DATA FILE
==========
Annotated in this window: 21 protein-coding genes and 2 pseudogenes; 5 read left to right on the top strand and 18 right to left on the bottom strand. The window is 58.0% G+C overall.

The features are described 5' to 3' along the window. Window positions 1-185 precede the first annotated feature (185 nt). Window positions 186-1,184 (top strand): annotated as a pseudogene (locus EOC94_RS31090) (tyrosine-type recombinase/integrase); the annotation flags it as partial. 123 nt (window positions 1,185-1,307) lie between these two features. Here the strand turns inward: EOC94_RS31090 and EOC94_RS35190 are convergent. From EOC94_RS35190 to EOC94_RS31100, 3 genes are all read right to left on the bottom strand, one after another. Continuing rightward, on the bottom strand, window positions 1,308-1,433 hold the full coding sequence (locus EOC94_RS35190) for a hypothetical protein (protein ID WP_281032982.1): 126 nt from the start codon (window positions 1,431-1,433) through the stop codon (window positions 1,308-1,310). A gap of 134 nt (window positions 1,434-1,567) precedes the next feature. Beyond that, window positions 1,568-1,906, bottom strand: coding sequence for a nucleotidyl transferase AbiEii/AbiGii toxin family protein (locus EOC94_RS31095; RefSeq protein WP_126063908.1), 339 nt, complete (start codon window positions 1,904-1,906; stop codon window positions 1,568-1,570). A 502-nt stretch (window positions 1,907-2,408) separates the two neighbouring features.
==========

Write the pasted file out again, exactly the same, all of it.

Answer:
Annotated in this window: 21 protein-coding genes and 2 pseudogenes; 5 read left to right on the top strand and 18 right to left on the bottom strand. The window is 58.0% G+C overall.

The features are described 5' to 3' along the window. Window positions 1-185 precede the first annotated feature (185 nt). Window positions 186-1,184 (top strand): annotated as a pseudogene (locus EOC94_RS31090) (tyrosine-type recombinase/integrase); the annotation flags it as partial. 123 nt (window positions 1,185-1,307) lie between these two features. Here the strand turns inward: EOC94_RS31090 and EOC94_RS35190 are convergent. From EOC94_RS35190 to EOC94_RS31100, 3 genes are all read right to left on the bottom strand, one after another. Continuing rightward, on the bottom strand, window positions 1,308-1,433 hold the full coding sequence (locus EOC94_RS35190) for a hypothetical protein (protein ID WP_281032982.1): 126 nt from the start codon (window positions 1,431-1,433) through the stop codon (window positions 1,308-1,310). A gap of 134 nt (window positions 1,434-1,567) precedes the next feature. Beyond that, window positions 1,568-1,906, bottom strand: coding sequence for a nucleotidyl transferase AbiEii/AbiGii toxin family protein (locus EOC94_RS31095; RefSeq protein WP_126063908.1), 339 nt, complete (start codon window positions 1,904-1,906; stop codon window positions 1,568-1,570). A 502-nt stretch (window positions 1,907-2,408) separates the two neighbouring features.